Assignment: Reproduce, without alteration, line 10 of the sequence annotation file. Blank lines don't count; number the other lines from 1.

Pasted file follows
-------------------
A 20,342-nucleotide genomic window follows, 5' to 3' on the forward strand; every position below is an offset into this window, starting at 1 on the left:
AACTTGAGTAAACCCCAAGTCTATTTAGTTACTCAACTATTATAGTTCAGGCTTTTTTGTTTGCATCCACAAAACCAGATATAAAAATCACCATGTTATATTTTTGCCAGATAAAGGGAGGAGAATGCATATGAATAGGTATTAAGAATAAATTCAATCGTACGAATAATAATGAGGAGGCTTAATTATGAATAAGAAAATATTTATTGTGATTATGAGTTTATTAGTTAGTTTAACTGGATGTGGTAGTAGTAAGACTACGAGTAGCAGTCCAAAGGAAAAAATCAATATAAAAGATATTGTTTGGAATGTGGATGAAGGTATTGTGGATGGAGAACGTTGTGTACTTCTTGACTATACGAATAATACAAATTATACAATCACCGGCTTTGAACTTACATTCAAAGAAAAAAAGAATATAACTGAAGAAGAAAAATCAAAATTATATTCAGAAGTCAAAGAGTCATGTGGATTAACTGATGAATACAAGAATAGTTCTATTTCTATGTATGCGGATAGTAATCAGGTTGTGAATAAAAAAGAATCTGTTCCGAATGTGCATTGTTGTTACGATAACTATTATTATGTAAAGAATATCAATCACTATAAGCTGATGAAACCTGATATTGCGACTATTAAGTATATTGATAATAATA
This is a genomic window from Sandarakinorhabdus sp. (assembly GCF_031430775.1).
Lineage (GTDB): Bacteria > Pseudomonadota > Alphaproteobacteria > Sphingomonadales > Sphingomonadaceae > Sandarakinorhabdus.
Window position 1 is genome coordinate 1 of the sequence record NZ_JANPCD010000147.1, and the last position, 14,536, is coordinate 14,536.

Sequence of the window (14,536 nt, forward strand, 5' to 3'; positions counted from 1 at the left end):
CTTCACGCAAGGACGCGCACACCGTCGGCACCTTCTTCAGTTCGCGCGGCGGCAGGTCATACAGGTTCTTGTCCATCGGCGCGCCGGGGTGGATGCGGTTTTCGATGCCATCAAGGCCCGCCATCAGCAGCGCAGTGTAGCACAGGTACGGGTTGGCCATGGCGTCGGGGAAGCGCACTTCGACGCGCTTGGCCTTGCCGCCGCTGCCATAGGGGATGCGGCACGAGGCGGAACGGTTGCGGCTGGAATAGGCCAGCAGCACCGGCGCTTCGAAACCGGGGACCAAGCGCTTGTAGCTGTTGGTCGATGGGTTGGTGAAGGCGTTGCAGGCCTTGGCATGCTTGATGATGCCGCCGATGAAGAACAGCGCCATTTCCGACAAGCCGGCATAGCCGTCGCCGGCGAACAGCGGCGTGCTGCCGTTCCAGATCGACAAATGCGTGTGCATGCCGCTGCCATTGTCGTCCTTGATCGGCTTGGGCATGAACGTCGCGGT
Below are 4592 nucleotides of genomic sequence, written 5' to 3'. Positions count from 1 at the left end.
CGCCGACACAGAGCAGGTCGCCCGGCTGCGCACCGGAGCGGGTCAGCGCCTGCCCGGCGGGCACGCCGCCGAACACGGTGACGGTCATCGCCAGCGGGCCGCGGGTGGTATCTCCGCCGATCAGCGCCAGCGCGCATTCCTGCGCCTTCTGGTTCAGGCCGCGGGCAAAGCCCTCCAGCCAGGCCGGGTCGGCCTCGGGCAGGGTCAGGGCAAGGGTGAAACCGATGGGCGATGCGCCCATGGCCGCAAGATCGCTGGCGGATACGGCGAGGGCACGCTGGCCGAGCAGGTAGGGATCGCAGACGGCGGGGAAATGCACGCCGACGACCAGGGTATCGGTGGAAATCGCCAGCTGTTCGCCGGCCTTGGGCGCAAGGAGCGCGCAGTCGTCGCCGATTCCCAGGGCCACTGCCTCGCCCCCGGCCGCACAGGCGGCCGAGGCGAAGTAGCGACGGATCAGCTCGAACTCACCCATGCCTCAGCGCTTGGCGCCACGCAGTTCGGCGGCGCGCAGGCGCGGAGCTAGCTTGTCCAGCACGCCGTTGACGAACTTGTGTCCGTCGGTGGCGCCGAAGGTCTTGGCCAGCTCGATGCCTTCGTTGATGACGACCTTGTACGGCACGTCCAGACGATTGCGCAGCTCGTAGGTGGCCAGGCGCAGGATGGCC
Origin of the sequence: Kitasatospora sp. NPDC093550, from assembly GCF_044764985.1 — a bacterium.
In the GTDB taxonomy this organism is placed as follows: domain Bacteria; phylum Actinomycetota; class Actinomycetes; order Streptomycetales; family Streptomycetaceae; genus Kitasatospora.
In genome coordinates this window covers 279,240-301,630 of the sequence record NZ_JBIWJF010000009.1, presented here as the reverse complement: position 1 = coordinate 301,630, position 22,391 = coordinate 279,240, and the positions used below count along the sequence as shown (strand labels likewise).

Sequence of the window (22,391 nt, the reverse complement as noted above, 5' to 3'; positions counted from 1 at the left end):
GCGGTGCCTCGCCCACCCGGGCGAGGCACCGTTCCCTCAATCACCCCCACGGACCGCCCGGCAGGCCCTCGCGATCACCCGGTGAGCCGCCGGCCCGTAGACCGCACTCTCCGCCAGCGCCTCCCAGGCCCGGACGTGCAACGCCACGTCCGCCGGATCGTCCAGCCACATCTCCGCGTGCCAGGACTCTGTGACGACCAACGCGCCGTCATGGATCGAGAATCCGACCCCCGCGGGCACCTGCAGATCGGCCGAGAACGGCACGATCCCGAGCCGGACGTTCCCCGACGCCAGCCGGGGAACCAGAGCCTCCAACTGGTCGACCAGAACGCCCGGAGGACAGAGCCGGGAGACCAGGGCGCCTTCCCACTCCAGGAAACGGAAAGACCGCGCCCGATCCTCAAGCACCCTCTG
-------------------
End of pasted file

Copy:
Origin of the sequence: Kitasatospora sp. NPDC093550, from assembly GCF_044764985.1 — a bacterium.